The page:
Crews trying to stamp out southern Colorado wildfire

Firefighters helped by improved weather conditions were trying Tuesday to stop the spread of a wildfire that has forced the evacuation of hundreds of people in southern Colorado and destroyed at least two homes.

Taking advantage of light winds, crews were building containment lines along the north side of the fire to prevent it from spreading with stronger winds from the south forecast to develop later in the day, fire operations section chief Dan Dallas said.

The winds were not expected to gust as strongly as they did on Monday, when the wildfire started east of the small town of Westcliffe near the Rocky Mountain foothills and spread to 24 square miles.

No part of the fire perimeter was considered contained.

Authorities confirmed Tuesday a second home had been destroyed in addition to one reported scorched on Monday. Officials hope to get a better view of the fire's damage on Tuesday, said fire spokeswoman Dawn Sanchez of the U.S. Forest Service.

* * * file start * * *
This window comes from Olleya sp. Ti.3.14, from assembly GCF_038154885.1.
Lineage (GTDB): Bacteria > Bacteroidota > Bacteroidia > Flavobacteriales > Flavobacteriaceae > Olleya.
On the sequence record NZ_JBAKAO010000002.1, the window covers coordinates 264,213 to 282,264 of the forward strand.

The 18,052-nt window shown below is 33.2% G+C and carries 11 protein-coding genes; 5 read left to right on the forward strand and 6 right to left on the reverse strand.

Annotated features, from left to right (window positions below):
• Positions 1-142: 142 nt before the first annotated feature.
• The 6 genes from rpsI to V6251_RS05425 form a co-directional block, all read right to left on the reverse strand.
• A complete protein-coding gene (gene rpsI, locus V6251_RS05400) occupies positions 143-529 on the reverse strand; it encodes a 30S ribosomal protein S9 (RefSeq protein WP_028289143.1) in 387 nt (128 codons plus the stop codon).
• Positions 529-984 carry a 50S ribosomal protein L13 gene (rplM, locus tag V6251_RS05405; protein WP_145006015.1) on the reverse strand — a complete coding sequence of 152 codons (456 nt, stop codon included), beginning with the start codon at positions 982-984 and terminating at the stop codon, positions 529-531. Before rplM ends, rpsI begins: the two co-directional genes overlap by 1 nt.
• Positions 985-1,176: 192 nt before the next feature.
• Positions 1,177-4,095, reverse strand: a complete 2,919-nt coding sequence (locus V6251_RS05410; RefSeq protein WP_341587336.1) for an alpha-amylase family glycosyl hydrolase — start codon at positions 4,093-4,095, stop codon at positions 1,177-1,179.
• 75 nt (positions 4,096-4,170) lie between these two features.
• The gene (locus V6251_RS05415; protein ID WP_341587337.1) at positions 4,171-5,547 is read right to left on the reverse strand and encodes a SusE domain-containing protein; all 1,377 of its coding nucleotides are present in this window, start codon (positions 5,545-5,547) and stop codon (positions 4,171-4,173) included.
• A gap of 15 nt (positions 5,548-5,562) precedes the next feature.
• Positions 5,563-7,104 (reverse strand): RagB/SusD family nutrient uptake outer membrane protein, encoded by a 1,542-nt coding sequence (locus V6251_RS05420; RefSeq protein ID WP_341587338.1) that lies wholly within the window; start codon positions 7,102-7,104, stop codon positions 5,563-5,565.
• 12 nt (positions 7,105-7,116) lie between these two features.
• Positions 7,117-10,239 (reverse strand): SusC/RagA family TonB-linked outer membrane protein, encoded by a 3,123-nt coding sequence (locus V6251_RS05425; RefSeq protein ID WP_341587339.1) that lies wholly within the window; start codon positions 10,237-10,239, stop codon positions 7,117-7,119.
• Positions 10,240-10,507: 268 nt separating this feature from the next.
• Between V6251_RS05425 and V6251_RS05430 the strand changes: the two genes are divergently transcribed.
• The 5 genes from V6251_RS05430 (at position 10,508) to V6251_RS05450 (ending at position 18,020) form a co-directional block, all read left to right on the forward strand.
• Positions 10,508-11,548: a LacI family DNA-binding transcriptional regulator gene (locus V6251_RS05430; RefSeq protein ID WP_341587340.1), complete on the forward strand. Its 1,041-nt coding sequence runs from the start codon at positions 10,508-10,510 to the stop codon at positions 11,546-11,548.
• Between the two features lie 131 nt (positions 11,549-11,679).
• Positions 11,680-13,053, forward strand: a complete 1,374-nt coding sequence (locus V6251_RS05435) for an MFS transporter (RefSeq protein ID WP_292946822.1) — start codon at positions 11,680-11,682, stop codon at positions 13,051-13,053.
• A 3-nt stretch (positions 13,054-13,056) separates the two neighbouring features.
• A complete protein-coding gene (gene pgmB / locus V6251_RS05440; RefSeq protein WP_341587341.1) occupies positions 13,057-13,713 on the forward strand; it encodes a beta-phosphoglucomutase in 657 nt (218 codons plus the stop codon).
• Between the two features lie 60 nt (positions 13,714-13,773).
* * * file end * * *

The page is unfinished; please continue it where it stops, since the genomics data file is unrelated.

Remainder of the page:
Custer County Sheriff Shannon Byerly extended his sympathies to people who lost property.

"It's a tough situation and hopefully we can stop additional losses," he said.

The cause of the fire was unknown. But a stretch of dry, warm weather has raised the fire danger in much of Colorado, especially on windy days.

Residents of 175 homes were ordered to evacuate Monday and people who live in 70 other homes have been warned to be ready to leave in case the fire spreads toward them.

Those on standby include the residents of the town of Beulah, which was evacuated earlier this month because of another wildfire.

That fire is believed to have been started by an excavator operator working in a ditch, possibly by creating a spark.